In the opposition's hysteria around the robo-call controversy you'd think every MP, staffer, member of the party, supporter and Conservative voter has a cultural predisposition to win elections at any cost and through any means. You'd also assume that before Elections Canada has even concluded its investigation, never mind charged anyone, the Conservative Party itself is guilty of the most serious infractions possible and has perverted our democratic system beyond compare.
Never mind that the Prime Minister and the 2011 Conservative Party campaign director are on record saying the book must be thrown at the culprits of this mess. None of that matters when an opposition sniffs blood – and to be fair, when Conservatives were in opposition they were the same way. As my nemesis Pat Martin, the colorful NDP MP, said in relation to this latest political circus: The opposition is just there to accuse.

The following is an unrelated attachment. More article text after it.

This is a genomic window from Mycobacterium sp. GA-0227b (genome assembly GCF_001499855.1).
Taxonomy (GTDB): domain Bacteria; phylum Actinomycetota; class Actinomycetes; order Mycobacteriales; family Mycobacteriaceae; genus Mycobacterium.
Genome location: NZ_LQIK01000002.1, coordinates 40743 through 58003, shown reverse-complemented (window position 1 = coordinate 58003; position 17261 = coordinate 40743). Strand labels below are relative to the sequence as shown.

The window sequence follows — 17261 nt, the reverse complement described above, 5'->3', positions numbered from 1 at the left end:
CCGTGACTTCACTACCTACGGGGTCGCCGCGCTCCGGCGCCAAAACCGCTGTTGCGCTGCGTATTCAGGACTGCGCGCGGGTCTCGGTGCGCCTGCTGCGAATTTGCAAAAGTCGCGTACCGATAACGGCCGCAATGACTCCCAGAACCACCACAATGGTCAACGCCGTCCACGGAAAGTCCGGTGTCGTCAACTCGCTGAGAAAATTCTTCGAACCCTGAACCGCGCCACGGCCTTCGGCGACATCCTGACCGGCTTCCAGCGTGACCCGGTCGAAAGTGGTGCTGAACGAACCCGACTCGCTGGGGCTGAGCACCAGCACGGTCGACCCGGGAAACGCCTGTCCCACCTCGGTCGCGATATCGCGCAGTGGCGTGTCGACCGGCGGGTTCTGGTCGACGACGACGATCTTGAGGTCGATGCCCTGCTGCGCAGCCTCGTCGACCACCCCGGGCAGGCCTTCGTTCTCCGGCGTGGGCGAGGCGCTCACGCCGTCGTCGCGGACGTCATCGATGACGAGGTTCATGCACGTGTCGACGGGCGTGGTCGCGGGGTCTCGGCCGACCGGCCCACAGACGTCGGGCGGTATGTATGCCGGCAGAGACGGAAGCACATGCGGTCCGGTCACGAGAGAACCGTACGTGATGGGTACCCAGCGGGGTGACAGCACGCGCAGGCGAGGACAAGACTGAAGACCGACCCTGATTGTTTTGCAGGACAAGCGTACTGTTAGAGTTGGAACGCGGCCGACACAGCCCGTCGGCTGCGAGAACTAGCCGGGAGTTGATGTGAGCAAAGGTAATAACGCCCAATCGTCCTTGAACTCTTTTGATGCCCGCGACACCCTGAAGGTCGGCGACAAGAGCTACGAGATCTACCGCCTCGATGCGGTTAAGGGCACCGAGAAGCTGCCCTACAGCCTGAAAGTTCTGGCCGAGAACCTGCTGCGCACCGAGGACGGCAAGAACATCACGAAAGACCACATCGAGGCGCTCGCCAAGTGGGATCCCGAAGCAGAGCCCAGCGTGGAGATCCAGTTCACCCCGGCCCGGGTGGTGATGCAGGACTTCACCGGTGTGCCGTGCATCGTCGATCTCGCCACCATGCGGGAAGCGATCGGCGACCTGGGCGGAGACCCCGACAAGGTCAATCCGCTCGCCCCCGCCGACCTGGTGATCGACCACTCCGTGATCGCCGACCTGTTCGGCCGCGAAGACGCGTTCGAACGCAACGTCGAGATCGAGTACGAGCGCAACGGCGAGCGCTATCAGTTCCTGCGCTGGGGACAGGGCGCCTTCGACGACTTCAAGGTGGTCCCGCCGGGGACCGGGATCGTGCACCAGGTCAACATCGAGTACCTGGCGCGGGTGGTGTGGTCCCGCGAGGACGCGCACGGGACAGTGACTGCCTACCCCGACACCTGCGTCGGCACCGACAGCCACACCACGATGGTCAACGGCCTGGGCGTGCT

While accusations and stories run wild, I think it would be fool-hardy to assume that Conservatives don't want answers and the facts surrounding this robo-racket. There are tons and tons of Canadians who have toiled long and hard for the Conservative Party who are looking to Elections Canada to get to the bottom of this saga. They take great pride in the fact they built an organization that was able to persuade Canadians to go to, not guide them away from, voting booths to cast a ballot. They are looking for the truth and aren't happy to have aspersions of impropriety cast upon them.
Cheating and law breaking are not acceptable ways of winning elections. If they occurred, those guilty of such acts must be punished regardless of the party they support. The Tories first came to power by defeating a Liberal Party that had members who cheated for electoral advantage and in some cases broke the law. No Conservative I know sees imitation of that approach as flattering. It still repulses them. They want to win, but through honest means and hard work.
So leave no stone unturned here. Give us the facts and do what is necessary to resolve this unseemly matter.